F Geyrhalter: And I don’t think any of your customers now would confuse the URL. They would never go to Peel Away because those are Peelaways. It is already … The product is plural because having the sheets, and the large amount of sheets that you could just Peel Away, it’s already intrinsically embedded. That was a pun I guess. Embedded into it. So, I think it works really well. That was not luck. I think there’s a lot of brand strategy that was behind the scenes in you creating that. I’m wondering are the products actually any different? The Crib-A-Peel, the Camp-A-Peel, and Dorm-A-Peel, or is it based on pretty much the same product, and it’s more marketing angle?
M Cohen: Each product is pretty much identical depending, and the only thing that really differs is the size. For the healthcare industry, we have a few extra iterations that allow it to be better for the industry, and one of those big iterations was the latex free elastic. So, each market does have a unique brand to it, but essentially the product is the same, but just different sizes from crib all the way up to king.
F Geyrhalter: That makes a lot of sense, and that’s what I thought it would be. So, I had to listen to the quick snippet of your Shark Tank episode, and in there you mention … I believe you mention that you started having those sheets in ambulances in Africa. Is it true like when you try to see if it would work in the healthcare environment, how did you start getting into that? Tell me a little bit about that journey because it’s fascinating to any entrepreneur listening.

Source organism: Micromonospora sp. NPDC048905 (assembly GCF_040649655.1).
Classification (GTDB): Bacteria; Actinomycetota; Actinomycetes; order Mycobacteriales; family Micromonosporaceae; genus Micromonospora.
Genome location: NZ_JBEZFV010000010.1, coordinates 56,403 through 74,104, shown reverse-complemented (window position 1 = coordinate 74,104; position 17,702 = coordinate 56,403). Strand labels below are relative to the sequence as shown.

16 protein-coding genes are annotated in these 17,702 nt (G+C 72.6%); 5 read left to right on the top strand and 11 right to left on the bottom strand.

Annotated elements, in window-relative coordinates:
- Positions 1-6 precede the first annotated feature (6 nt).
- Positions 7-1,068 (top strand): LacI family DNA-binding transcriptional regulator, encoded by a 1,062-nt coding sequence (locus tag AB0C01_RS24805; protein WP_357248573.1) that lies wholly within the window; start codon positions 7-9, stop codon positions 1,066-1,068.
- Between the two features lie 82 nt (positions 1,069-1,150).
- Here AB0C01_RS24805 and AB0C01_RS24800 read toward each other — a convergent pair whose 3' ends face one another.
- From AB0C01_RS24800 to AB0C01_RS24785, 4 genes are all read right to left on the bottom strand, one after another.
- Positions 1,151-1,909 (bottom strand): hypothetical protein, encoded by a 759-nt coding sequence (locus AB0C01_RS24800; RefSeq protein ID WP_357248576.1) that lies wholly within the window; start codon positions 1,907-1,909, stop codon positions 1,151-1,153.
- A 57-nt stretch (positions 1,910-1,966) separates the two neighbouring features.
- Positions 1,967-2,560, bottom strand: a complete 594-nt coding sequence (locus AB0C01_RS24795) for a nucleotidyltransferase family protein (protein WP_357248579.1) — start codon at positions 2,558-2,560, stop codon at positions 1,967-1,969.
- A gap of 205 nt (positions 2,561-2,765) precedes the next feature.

M Cohen: Yeah, of course. I originally went after people and markets that I understood, and that I was familiar with. So, I originally was selling to college students, and to summer camps. Summer camps really loved the product because the one we sell to them, Camp-A-Peel has seven layers, and most summer camps are seven weeks long. So, it would be one layer per week. So, they saw the benefits there. The product … When I was on Shark Tank, the name of the business was different. I’ve changed the name of the business because branding is just so important. The original name of the business was AFRSHEET. A-F-R-S-H-E-E-T. And I originally came up with it. I thought it was incredibly clever.
M Cohen: But then I combined the SH from fresh and sheet together, it was my first branding, my first marketing moment. I thought it was great, but once you get to the customer they were having trouble pronouncing it. They were not even understanding what the product was, and it didn’t help. So, branding is a crucial part of is that I needed … I realized that I don’t want to have any trouble with anybody understanding what the product is. Let’s try and make it as obvious as possible. So, I changed the name of the company to Peel Away Labs, which then we started naming our products Peelaways, and Appeal as that was something that allowed our customers to understand the business quicker and faster.
M Cohen: And since we don’t sell something that is sexy, it does take time to educate the consumer about the benefits of the product. And if they see the benefits of the product in the name of the product, that is something that is incredibly powerful, and it allows you to get the customer’s eye, and then hopefully get them to close and buy the product.
F Geyrhalter: Absolutely. Absolutely. And back to the healthcare space, how did you try that out? I mean it’s a difficult space to get into, right? There’s lots of regulations. How did you start to get your feet wet in that space?
M Cohen: Yeah. As I mentioned in the beginning, when I was starting the business I came home from college and noticed that my elderly grandmother, who was bedridden. She felt she was embarrassed. She felt like she was a burden on the family because her sheets had to be changed-